So, for the last couple stories I’ve written, I’ve really struggled with endings. One of them, the best I could squeeze out of myself so far, was just thrown together into a cobbled flop across the finish line; the others didn’t even get that far, ending when I simply couldn’t force myself to keep working on such profoundly flawed projects. It’s been really frustrating because I don’t like quitting on things, especially not things that I’ve devoted so much time and heart to.
Cue DIY MFA. This is a really cool blog that I’ve come to quite a few times with specific questions, or even just to browse. And sure enough, they had a nice article go up about this very problem of mine just a few weeks ago. How timely is that??
Without further ado (since I have so much catching up to do with my NaNo project, ugggggh), enjoy Elizabeth Kauffman’s How Do You End a Story? Hopefully you’ll find it as helpful (or at least encouraging) as I did! Happy writing!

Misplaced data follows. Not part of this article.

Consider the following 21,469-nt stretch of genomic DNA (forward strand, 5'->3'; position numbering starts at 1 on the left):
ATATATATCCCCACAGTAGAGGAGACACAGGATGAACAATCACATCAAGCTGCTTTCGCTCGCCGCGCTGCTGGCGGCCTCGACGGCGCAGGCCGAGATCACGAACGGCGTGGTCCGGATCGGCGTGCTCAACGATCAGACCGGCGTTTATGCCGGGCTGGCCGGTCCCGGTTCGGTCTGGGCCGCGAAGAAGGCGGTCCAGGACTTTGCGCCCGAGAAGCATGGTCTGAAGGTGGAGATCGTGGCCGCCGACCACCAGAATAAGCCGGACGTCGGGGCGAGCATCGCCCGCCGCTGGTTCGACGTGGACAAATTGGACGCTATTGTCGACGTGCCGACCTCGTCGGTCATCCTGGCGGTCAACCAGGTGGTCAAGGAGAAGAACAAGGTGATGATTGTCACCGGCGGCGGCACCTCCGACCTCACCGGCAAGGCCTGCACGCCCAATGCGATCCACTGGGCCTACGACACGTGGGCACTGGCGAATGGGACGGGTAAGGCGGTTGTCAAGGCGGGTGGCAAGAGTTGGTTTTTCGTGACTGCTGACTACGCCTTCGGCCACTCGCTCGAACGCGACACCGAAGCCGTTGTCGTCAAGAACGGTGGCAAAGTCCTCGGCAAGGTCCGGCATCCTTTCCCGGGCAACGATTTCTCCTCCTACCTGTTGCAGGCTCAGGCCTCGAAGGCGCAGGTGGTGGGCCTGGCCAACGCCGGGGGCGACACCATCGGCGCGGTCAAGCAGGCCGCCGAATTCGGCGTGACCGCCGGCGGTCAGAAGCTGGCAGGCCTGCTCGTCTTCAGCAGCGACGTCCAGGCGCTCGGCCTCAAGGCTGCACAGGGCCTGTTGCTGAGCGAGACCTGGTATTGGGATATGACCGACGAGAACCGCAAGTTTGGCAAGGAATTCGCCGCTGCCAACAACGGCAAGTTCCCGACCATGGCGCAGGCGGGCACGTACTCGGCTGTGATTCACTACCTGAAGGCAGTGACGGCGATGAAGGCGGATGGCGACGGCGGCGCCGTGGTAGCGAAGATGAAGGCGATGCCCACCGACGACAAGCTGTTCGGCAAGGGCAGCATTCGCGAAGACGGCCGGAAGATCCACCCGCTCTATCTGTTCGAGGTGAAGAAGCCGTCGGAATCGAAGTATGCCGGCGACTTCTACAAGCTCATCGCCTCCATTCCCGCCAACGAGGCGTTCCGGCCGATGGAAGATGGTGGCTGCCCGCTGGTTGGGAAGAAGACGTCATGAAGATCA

I’m nearing the end of a novel–or, I’ve been nearing the end of a novel for some time–and each time I hit the 90k mark, I have an uncontrollable urge to throw the whole thing out and start over. (Uncontrollable as in, I already have. Several times.)
Basically, I look back through the draft under the guise of trying to make the ending gel. Over the course of rereading the first few chapters, I convince myself the problem isn’t the climax, but that the whole book is so deeply flawed a full rewrite is probably the best thing I can do. On some level, I’ve recognized this as a form of creative resistance, and understand routinely scrapping my projects isn’t part of a productive writing process. But it’s also hard to ignore the fact that there are some serious structural issues with my draft.
So, in every sense of the question, how do you end a book?
Need Some Resolution
Ready to read the reply? Click through for sweet, sweet knowledge! Link!